Learn More
The Epstein-Barr virus (EBV) is a B lymphotropic virus that infects the majority of the human population. All EBV strains transform B lymphocytes, but some strains, such as M81, also induce spontaneous virus replication. EBV encodes 22 microRNAs (miRNAs) that form a cluster within the BART region of the virus and have been previously been found to stimulate(More)
Porcine CD4 proximal promoter and enhancer sequences were cloned and aligned with the corresponding human and murine sequences. The alignment showed nucleotide homology between porcine and human sequences was 62.4 % for the CD4 promoter and 56.6 % for the CD4 enhancer. The nucleotide homology between porcine and murine sequences was 42.5 % for the CD4(More)
Infections with Epstein-Barr virus (EBV) are associated with cancer development, and EBV lytic replication (the process that generates virus progeny) is a strong risk factor for some cancer types. Here we report that EBV infection of B-lymphocytes (in vitro and in a mouse model) leads to an increased rate of centrosome amplification, associated with(More)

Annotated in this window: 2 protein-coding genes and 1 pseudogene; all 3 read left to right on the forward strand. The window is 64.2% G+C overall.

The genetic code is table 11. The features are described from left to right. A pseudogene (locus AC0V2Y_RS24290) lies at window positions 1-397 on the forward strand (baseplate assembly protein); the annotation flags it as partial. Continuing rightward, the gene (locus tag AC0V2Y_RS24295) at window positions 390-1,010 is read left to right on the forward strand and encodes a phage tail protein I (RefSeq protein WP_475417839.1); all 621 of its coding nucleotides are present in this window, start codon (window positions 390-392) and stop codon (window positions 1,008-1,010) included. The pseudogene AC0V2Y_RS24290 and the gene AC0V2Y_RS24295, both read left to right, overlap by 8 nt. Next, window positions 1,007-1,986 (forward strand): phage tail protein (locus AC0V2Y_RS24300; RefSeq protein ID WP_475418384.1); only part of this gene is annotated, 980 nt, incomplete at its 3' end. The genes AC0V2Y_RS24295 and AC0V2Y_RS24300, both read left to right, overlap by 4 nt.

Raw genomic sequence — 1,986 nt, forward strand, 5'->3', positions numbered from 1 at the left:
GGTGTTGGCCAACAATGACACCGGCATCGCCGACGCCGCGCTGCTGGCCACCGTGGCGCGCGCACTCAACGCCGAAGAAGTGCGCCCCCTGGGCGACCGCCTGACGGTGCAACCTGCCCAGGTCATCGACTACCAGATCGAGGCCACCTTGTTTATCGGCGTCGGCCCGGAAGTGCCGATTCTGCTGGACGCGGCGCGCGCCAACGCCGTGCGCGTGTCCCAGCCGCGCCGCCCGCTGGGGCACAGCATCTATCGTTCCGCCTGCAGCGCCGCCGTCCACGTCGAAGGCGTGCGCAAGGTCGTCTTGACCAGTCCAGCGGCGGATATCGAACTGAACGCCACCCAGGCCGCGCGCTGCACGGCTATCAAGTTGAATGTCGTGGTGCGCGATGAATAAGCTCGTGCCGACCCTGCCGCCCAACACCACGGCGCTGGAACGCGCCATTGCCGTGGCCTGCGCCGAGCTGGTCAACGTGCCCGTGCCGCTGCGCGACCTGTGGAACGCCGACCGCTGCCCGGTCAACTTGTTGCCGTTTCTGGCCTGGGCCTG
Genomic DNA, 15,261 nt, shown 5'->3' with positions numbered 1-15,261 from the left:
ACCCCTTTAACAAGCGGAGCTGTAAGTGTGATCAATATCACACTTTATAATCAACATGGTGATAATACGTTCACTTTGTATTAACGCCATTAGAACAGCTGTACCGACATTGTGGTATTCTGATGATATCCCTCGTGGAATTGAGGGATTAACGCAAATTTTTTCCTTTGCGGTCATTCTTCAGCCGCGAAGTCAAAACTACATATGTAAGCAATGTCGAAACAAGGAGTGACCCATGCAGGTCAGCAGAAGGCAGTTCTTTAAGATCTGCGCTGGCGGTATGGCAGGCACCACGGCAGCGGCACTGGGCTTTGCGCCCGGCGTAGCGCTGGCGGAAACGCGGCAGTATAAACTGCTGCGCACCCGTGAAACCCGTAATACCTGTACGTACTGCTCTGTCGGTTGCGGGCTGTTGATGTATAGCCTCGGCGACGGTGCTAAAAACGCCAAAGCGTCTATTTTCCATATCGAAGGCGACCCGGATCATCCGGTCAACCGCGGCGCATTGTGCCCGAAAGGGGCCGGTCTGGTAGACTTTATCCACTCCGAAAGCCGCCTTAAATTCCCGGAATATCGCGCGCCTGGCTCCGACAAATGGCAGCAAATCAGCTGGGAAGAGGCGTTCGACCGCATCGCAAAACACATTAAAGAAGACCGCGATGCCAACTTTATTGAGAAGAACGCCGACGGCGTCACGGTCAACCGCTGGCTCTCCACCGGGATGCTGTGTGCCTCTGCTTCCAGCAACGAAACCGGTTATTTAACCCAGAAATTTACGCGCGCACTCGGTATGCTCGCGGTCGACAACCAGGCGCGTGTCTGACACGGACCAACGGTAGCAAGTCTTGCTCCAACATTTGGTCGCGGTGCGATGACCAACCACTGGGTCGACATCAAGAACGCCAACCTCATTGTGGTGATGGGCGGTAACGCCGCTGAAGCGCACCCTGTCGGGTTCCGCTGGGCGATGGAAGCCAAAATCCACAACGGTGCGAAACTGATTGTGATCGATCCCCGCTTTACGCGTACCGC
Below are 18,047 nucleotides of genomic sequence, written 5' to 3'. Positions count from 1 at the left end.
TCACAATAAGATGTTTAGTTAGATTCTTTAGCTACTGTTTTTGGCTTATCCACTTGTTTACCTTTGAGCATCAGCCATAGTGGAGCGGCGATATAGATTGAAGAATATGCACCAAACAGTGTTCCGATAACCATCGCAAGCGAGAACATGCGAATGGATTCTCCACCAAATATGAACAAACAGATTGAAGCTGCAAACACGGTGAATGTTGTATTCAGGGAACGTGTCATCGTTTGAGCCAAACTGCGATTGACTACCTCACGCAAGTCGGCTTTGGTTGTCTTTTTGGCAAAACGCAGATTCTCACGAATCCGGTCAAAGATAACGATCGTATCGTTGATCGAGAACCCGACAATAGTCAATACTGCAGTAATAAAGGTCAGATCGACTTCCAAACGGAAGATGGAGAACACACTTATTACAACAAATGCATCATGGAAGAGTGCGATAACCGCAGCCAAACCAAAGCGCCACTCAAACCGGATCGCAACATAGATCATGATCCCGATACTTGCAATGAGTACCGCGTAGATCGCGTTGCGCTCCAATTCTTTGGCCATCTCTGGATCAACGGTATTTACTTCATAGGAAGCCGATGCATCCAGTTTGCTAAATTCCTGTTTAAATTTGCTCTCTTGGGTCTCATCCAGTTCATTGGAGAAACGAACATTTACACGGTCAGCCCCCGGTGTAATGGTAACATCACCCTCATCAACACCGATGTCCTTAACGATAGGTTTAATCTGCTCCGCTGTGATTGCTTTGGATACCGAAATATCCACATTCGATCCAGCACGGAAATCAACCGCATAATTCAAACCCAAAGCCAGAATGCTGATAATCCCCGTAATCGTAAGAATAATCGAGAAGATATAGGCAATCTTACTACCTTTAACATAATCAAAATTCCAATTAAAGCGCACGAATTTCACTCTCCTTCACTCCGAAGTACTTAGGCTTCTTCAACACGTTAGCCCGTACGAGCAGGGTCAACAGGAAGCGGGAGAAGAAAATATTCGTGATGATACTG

The Epstein-Barr virus (EBV) is etiologically associated with the development of multiple types of tumors, but it is unclear whether this diversity is due to infection with different EBV strains. We report a comparative characterization of SNU719, GP202, and YCCEL1, three EBV strains that were isolated from gastric carcinomas, M81, a virus isolated in a(More)
  • 1